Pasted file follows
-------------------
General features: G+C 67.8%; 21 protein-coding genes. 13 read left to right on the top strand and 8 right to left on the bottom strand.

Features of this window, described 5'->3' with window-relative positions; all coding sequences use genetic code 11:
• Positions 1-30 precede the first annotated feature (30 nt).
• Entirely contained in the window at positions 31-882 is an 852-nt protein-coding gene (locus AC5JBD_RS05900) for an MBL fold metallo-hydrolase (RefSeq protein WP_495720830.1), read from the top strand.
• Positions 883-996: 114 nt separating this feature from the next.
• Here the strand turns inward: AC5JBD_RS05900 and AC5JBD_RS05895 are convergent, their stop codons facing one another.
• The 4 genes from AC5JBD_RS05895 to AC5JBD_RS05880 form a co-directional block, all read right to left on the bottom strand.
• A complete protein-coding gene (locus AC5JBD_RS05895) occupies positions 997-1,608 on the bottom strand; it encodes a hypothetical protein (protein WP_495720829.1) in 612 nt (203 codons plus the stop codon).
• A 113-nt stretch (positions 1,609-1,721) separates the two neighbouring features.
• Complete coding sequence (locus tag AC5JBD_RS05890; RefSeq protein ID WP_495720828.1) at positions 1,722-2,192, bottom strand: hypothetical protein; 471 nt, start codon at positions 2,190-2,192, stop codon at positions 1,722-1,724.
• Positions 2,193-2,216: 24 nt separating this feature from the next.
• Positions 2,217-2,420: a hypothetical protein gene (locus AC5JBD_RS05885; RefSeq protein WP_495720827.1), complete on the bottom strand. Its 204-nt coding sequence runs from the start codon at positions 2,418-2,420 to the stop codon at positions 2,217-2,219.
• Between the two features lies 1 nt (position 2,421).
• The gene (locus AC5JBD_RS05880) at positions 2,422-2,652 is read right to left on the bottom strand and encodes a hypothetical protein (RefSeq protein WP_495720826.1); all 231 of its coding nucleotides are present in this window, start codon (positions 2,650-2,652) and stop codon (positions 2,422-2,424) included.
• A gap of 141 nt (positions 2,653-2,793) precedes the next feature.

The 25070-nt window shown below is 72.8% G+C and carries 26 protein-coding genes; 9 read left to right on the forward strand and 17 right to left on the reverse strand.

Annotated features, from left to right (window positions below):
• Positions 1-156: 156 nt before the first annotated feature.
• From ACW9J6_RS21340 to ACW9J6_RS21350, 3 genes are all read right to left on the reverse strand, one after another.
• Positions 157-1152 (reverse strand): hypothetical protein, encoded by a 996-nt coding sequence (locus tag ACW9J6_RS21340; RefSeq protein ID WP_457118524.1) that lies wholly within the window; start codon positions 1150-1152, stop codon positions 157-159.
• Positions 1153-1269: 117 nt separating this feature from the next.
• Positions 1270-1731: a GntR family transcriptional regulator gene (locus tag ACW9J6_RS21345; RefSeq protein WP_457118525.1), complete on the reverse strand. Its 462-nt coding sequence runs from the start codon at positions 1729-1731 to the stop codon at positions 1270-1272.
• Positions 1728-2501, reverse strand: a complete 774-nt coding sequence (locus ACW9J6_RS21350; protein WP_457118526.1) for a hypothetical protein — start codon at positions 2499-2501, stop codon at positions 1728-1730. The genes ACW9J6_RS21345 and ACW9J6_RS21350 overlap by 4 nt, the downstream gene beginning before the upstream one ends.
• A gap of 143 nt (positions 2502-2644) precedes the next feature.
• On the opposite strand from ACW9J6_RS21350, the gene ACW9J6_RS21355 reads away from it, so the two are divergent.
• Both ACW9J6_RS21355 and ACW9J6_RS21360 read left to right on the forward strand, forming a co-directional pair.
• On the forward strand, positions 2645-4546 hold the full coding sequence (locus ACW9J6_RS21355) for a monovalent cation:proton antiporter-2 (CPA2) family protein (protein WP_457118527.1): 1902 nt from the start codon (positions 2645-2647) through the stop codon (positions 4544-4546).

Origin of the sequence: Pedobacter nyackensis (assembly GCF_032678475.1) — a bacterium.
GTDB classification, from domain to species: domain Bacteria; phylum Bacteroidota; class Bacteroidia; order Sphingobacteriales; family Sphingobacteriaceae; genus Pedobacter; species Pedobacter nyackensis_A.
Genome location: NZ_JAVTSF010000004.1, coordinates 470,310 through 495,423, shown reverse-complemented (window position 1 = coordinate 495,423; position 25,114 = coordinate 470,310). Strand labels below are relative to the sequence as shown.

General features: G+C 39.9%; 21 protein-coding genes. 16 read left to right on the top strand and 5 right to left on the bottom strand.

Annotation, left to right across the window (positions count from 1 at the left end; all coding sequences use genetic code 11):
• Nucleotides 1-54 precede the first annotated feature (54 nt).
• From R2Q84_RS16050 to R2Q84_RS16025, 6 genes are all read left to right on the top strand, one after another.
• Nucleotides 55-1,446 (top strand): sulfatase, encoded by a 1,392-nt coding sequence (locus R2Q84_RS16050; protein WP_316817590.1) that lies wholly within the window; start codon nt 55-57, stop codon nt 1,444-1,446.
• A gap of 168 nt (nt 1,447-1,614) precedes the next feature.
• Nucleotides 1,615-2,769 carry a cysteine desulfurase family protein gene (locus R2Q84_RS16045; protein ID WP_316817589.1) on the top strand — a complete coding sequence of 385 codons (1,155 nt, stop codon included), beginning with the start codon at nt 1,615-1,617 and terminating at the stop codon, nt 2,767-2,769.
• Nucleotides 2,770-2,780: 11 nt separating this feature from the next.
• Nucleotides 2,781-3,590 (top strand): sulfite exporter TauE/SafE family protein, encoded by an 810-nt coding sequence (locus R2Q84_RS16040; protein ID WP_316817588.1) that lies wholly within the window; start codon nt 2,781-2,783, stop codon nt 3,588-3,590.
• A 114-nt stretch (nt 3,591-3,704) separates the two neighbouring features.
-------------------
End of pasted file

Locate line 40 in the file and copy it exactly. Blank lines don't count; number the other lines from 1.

• A 114-nt stretch (nt 3,591-3,704) separates the two neighbouring features.